All Sahuarita schools will close Thursday and Friday after a district survey of 293 teachers showed 57 percent plan to participate in Thursday’s statewide walkout.

Officials don’t believe they have enough staff to adequately supervise students, Superintendent Manny Valenzuela said Monday evening. He said the district will update parents on plans for next week sometime Saturday.

Continental School Superintendent Roxana Rico said Tuesday that the school will be closed Thursday and Friday. A teacher at Air & Space Academy said Tuesday they are not participating in the walk-out. Great Expectations Academy did not return calls for comment.

Valenzuela said he wanted to keep campuses open but said there was “reasonable doubt as to our ability to operate schools in a safe manner.”

Arizona teachers overwhelmingly voted last week to walk off the job starting Thursday, rejecting a deal by Gov. Doug Ducey that would give them a 19 percent raise over the next two years. Members of the grassroots Arizona Educators United questioned how the state is going to pay for those raises and said Ducey’s plan didn’t address their other demands.

Questions and answers

•57 percent of teachers in SUSD said they're walking; what number would have kept schools open? Valenzuela said, historically, other school districts have needed 50 to 70 percent of teachers in place to stay open. They were far below that and “the leadership team felt strongly that there were serious concerns.” He said there are 350 to 400 teachers in the district. He said a survey of support staff, who are not paid during a walkout, showed 70 percent wanted to remain on the job.

•How confident are you in the validity of the district's survey? “They're valid to a general degree,” he said of the numbers. Valenzuela said Arizona Educators United liaisons in the district did their own survey, which showed “significantly more than half” of teachers would walk out.

•He said the teachers at Sopori voted in higher numbers to remain working, but it was generally even across the rest of the district. He did not have exact numbers.

•Will teachers be paid? Since the district initiated the closure, teachers will be paid. They might need to make up that time, uncompensated, if extra days are tacked onto the end of the school year to meet state standards for instructional time. Teachers can't take sick days because they are not expected or required to be at work that day, Valenzuela said.

•What are the chances extra days will be added? Valenzuela said they're trying to figure that out. His best guess is that if the walkout lasts a day or two, it won't be necessary to add days. They are figuring out how many instructional days are still necessary to meet the state standard but said they have wiggle room in the calendar. He said freezing weather in 2011 closed schools for a day or two but did not lead to an extended year. “Maybe we can absorb one or two days; we'll get a specific answer on that later,” he said.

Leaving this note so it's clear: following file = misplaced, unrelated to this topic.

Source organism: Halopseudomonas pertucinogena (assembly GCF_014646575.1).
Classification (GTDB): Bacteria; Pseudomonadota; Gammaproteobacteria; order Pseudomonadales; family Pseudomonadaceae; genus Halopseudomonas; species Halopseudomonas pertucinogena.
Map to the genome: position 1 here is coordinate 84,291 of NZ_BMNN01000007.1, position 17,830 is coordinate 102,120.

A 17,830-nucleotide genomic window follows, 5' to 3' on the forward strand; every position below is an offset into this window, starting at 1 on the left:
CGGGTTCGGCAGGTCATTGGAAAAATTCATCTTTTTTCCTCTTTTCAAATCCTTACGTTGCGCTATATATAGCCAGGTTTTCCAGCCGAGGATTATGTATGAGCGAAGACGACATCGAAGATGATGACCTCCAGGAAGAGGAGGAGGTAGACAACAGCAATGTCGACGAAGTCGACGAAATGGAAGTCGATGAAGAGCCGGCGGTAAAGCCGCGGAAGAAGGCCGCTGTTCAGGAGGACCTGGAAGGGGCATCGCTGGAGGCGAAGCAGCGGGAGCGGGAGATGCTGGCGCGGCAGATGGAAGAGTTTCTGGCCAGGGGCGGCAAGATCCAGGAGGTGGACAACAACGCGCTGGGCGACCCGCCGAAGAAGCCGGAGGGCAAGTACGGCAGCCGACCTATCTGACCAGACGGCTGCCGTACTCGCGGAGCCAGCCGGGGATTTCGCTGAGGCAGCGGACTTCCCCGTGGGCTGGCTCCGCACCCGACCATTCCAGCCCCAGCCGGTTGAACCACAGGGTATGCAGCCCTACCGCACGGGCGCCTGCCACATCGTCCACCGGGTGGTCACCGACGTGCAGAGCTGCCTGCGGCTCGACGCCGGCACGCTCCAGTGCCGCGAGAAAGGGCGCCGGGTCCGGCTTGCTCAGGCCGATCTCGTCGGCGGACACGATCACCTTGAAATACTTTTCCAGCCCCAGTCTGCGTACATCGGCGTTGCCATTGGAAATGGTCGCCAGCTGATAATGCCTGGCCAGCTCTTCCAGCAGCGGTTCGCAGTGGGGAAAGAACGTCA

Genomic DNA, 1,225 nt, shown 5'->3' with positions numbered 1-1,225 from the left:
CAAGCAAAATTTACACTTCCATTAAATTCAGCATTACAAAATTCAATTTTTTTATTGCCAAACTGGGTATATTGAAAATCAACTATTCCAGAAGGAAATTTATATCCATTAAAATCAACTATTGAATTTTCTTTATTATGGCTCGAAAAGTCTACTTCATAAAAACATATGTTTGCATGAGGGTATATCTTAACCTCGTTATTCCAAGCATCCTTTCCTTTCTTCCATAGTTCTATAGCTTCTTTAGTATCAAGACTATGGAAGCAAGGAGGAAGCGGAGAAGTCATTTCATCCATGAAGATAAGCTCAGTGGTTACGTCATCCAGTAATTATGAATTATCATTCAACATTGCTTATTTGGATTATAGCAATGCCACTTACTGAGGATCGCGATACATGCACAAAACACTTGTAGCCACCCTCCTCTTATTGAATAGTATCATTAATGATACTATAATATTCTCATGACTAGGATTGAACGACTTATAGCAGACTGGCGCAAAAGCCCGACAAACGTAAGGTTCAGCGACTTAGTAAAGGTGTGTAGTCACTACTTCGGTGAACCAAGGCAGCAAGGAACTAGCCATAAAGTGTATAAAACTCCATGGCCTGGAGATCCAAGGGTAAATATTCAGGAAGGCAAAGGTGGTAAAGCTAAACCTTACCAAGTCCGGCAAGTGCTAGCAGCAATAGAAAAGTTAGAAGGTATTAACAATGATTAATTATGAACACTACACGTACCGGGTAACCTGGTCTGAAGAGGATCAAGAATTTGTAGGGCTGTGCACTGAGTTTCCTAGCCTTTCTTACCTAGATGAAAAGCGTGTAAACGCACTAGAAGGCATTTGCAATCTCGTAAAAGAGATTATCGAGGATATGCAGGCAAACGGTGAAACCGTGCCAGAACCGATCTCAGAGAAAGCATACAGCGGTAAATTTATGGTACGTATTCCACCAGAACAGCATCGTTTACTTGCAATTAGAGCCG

•What about planned student events? Valenzuela said events will go as planned provided there is staff available to supervise students. That includes athletics, a dance showcase this weekend, AP exams and a trip by Anza Trail music students to California. High school graduation will go on as scheduled, though seniors may need to make up missed days after the ceremony.

•The district has had no contact with the state; Valenzuela has talked to colleagues in Southern Arizona about their plans.

Helping students

On Saturday, AEU Sahuarita liaisons said they were working to make sure students are fed and cared for during the walkout. Churches, community organizations, SUSD staff and volunteers were already lining up to make lunch boxes and sack lunches for the “huge number” of students who receive the majority of their nutrition through the schools' breakfast and lunch programs, liaison Barb Tingle said. (SEE FLYERS WITH THIS STORY)

One church has agreed to be a drop-off location for food and gift card donations, and a “delivery squad” has been formed to reach students in Sahuarita and outlying areas, she said.

Child care

Danielle Pack, a reading specialist at Sahuarita Intermediate School and AEU liaison, said a Facebook page has been set up for volunteers willing to watch children and for those in need of having their children watched.

By Monday, 663 people had joined the Sahuarita Walk Out Childcare Network.

A similar group, the Amado/Arivaca/Elephant Head Walkout Support Network, had 32 members on Monday.

More actions

Tuesday and Wednesday, teachers and staff will stage walk-ins at each of the district’s schools at the beginning of the school day, as they did each of the last two Wednesdays and on Monday this week.

In addition, at 4 p.m. Wednesday, AEU members and their supporters will line up along Sahuarita Boulevard at Rancho Sahuarita Boulevard for a “stand-out” before going to the SUSD governing board meeting at 6 p.m.

All Marana schools will also be closed, but many Tucson-area school districts have yet to make a decision. Officials from Amphitheater, Flowing Wells, Tucson Unified and Sunnyside have said they will make the decision on a school-by-school basis. The Tanque Verde Unified School and Catalina Foothills school districts are weighing closing all schools.

Kim Smith | 547-9740